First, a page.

MANILA, Philippines – Couples looking to tie the knot should never put aside discussing money, as each other's assets and debts become shared once they wed.
"Do they view money the same way? How about borrowing and spending? These are the things that couples should discuss," Maricris San Diego, vice president and personal banking head at BPI, told ANC's "On The Money".
"They don't necessarily need to be engaged before they discuss money because you start noticing things when you start dating. This (discussing money) is important because in marriage, everything becomes conjugal," she added.
Engaged couples should ask each other "what they own and what they owe" or basically one's assets and liabilities.
Disclosing one's credit history is also very important, as debts will eventually be shared by partners after marriage.
San Diego said couples should also talk about the kind of lifestyle they want to live so they can plan their expenses beforehand, such as purchasing a car, an apartment or a house.
"They should also discuss expectations from each other: who's going to handle the financials, who's going to pay for what, etc.," San Diego said.
The number of children and when the couple plans to have them should also be planned ahead of time as any addition to the family means more expenses.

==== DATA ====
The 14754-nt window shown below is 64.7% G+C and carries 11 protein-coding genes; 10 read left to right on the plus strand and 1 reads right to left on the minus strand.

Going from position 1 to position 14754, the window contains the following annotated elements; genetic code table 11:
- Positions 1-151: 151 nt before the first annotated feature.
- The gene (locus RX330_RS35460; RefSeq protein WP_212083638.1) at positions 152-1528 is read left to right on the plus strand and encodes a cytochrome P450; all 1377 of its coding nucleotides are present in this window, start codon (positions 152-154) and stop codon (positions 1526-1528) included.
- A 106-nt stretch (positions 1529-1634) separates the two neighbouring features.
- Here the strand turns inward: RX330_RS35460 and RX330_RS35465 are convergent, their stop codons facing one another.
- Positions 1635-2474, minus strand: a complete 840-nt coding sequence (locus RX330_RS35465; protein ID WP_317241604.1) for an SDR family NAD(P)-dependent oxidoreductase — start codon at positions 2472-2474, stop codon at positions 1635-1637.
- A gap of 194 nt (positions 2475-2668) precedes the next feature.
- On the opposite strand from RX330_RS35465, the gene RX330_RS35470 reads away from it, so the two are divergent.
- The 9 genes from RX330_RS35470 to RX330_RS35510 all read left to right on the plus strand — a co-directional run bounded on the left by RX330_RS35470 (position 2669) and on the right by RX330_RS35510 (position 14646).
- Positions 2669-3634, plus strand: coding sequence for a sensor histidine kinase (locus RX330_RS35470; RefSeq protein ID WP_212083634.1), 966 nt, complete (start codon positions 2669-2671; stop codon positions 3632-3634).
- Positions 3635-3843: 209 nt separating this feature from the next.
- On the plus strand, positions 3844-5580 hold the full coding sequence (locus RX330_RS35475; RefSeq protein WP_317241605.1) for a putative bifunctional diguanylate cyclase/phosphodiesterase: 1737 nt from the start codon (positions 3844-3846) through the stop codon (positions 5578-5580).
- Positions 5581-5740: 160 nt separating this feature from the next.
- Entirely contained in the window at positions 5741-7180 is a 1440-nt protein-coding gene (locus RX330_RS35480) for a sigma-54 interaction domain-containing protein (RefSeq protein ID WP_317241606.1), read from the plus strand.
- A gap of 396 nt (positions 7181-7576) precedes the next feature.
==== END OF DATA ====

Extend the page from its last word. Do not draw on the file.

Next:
Moreover, one should also disclose if he or she is expected to continue financially supporting his or her parents or siblings even after marriage.
"They have to discuss the obligations of each of them to parents and siblings. At the same time, they should discuss what kinds of support they are expecting to get or may get from family members," San Diego said.
For married couples, San Diego said, "It is never too late to discuss money matters because marriage is a lifetime commitment."
Basic questions are the same: couples should start recalling what they own and what they owe, and draft a daily, monthly or annual budget.
"A lot of people live without a plan, without a budget. But married couples should really sit down and talk seriously about money," San Diego said.